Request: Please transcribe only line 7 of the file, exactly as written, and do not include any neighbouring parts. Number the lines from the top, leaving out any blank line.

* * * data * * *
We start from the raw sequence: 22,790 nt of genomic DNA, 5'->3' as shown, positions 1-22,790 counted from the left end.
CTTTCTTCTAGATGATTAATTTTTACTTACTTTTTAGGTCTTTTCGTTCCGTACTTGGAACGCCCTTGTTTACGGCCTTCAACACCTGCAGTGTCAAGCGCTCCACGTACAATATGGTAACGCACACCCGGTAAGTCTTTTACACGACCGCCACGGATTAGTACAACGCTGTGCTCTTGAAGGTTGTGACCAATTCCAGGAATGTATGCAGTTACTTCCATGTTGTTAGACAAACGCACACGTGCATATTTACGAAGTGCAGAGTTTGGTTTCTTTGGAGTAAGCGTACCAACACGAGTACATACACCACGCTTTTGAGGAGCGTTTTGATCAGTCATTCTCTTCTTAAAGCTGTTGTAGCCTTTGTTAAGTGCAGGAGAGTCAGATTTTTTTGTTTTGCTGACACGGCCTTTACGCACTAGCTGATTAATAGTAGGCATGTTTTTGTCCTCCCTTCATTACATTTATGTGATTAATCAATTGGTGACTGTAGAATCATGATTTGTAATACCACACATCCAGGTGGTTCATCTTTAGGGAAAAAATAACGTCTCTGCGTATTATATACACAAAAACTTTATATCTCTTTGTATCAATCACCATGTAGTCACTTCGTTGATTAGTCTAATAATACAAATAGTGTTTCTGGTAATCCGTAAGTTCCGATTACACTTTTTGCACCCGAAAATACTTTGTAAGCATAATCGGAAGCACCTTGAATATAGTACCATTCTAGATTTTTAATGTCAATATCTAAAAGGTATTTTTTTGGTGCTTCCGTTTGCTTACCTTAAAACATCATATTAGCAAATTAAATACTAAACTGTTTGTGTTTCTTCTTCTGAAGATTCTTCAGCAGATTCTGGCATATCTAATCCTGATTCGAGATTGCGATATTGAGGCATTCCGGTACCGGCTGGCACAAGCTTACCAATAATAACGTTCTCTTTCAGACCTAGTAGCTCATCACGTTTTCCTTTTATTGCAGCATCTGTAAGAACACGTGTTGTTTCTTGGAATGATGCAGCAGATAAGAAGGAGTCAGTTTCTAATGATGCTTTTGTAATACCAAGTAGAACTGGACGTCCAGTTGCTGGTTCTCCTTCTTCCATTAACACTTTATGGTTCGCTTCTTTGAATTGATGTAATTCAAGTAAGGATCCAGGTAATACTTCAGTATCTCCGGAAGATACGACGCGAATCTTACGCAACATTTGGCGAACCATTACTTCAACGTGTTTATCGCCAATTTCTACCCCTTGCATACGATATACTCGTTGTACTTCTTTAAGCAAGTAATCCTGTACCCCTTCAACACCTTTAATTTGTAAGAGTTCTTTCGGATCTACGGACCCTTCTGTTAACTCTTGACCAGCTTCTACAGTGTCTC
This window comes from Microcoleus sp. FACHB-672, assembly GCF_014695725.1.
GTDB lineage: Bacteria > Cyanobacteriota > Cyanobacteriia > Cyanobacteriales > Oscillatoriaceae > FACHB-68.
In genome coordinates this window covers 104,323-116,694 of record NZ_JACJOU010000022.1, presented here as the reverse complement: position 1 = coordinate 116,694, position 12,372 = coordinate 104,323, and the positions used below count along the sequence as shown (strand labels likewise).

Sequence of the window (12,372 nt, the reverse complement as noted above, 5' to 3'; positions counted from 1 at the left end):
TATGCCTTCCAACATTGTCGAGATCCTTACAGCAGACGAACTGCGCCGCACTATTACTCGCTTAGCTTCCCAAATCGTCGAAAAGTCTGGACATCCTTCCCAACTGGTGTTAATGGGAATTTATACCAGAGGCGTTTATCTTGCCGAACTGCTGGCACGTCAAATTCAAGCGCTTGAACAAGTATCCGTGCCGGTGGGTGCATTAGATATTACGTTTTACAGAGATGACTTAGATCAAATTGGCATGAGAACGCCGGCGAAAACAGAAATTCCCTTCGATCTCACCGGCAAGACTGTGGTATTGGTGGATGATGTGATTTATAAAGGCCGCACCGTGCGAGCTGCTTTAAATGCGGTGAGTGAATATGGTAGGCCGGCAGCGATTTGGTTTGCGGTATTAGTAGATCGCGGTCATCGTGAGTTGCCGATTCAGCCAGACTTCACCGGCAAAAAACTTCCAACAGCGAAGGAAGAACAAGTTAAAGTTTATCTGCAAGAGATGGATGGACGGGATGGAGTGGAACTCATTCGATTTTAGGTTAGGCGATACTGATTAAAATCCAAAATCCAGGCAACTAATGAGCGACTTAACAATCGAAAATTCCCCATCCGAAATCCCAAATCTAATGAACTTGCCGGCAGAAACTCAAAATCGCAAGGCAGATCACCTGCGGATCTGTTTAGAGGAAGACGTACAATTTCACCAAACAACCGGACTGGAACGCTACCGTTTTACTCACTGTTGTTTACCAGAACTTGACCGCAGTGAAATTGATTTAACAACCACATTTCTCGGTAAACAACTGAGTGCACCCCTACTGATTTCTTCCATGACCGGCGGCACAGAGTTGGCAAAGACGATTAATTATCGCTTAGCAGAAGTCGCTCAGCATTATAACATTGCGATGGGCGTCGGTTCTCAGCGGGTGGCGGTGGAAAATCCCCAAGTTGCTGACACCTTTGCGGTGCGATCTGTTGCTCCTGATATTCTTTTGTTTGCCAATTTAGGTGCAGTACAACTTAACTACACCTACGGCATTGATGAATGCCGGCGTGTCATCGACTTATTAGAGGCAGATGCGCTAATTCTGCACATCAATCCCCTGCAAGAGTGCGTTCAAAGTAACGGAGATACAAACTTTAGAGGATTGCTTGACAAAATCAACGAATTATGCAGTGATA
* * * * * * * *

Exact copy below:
TATGCCTTCCAACATTGTCGAGATCCTTACAGCAGACGAACTGCGCCGCACTATTACTCGCTTAGCTTCCCAAATCGTCGAAAAGTCTGGACATCCTTCCCAACTGGTGTTAATGGGAATTTATACCAGAGGCGTTTATCTTGCCGAACTGCTGGCACGTCAAATTCAAGCGCTTGAACAAGTATCCGTGCCGGTGGGTGCATTAGATATTACGTTTTACAGAGATGACTTAGATCAAATTGGCATGAGAACGCCGGCGAAAACAGAAATTCCCTTCGATCTCACCGGCAAGACTGTGGTATTGGTGGATGATGTGATTTATAAAGGCCGCACCGTGCGAGCTGCTTTAAATGCGGTGAGTGAATATGGTAGGCCGGCAGCGATTTGGTTTGCGGTATTAGTAGATCGCGGTCATCGTGAGTTGCCGATTCAGCCAGACTTCACCGGCAAAAAACTTCCAACAGCGAAGGAAGAACAAGTTAAAGTTTATCTGCAAGAGATGGATGGACGGGATGGAGTGGAACTCATTCGATTTTAGGTTAGGCGATACTGATTAAAATCCAAAATCCAGGCAACTAATGAGCGACTTAACAATCGAAAATTCCCCATCCGAAATCCCAAATCTAATGAACTTGCCGGCAGAAACTCAAAATCGCAAGGCAGATCACCTGCGGATCTGTTTAGAGGAAGACGTACAATTTCACCAAACAACCGGACTGGAACGCTACCGTTTTACTCACTGTTGTTTACCAGAACTTGACCGCAGTGAAATTGATTTAACAACCACATTTCTCGGTAAACAACTGAGTGCACCCCTACTGATTTCTTCCATGACCGGCGGCACAGAGTTGGCAAAGACGATTAATTATCGCTTAGCAGAAGTCGCTCAGCATTATAACATTGCGATGGGCGTCGGTTCTCAGCGGGTGGCGGTGGAAAATCCCCAAGTTGCTGACACCTTTGCGGTGCGATCTGTTGCTCCTGATATTCTTTTGTTTGCCAATTTAGGTGCAGTACAACTTAACTACACCTACGGCATTGATGAATGCCGGCGTGTCATCGACTTATTAGAGGCAGATGCGCTAATTCTGCACATCAATCCCCTGCAAGAGTGCGTTCAAAGTAACGGAGATACAAACTTTAGAGGATTGCTTGACAAAATCAACGAATTATGCAGTGATA